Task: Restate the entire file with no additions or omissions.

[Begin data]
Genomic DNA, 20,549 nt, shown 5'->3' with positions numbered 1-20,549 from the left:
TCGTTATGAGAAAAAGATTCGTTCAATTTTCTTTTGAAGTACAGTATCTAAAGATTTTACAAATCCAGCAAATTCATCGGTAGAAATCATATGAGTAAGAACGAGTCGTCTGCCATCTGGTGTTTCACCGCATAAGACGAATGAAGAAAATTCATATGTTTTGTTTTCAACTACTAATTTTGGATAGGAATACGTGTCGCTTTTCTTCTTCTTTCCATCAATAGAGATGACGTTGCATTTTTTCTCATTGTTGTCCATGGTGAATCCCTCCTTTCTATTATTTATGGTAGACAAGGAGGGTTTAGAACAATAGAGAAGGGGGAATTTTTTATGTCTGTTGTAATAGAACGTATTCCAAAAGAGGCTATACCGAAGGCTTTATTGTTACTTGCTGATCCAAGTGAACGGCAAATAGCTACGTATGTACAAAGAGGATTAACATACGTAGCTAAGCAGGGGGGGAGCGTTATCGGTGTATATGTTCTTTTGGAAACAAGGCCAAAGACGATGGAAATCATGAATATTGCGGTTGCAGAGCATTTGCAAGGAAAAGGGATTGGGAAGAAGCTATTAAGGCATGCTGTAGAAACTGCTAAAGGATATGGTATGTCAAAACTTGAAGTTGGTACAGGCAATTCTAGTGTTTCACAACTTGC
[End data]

Genomic DNA, 20,549 nt, shown 5'->3' with positions numbered 1-20,549 from the left:
TCGTTATGAGAAAAAGATTCGTTCAATTTTCTTTTGAAGTACAGTATCTAAAGATTTTACAAATCCAGCAAATTCATCGGTAGAAATCATATGAGTAAGAACGAGTCGTCTGCCATCTGGTGTTTCACCGCATAAGACGAATGAAGAAAATTCATATGTTTTGTTTTCAACTACTAATTTTGGATAGGAATACGTGTCGCTTTTCTTCTTCTTTCCATCAATAGAGATGACGTTGCATTTTTTCTCATTGTTGTCCATGGTGAATCCCTCCTTTCTATTATTTATGGTAGACAAGGAGGGTTTAGAACAATAGAGAAGGGGGAATTTTTTATGTCTGTTGTAATAGAACGTATTCCAAAAGAGGCTATACCGAAGGCTTTATTGTTACTTGCTGATCCAAGTGAACGGCAAATAGCTACGTATGTACAAAGAGGATTAACATACGTAGCTAAGCAGGGGGGGAGCGTTATCGGTGTATATGTTCTTTTGGAAACAAGGCCAAAGACGATGGAAATCATGAATATTGCGGTTGCAGAGCATTTGCAAGGAAAAGGGATTGGGAAGAAGCTATTAAGGCATGCTGTAGAAACTGCTAAAGGATATGGTATGTCAAAACTTGAAGTTGGTACAGGCAATTCTAGTGTTTCACAACTTGC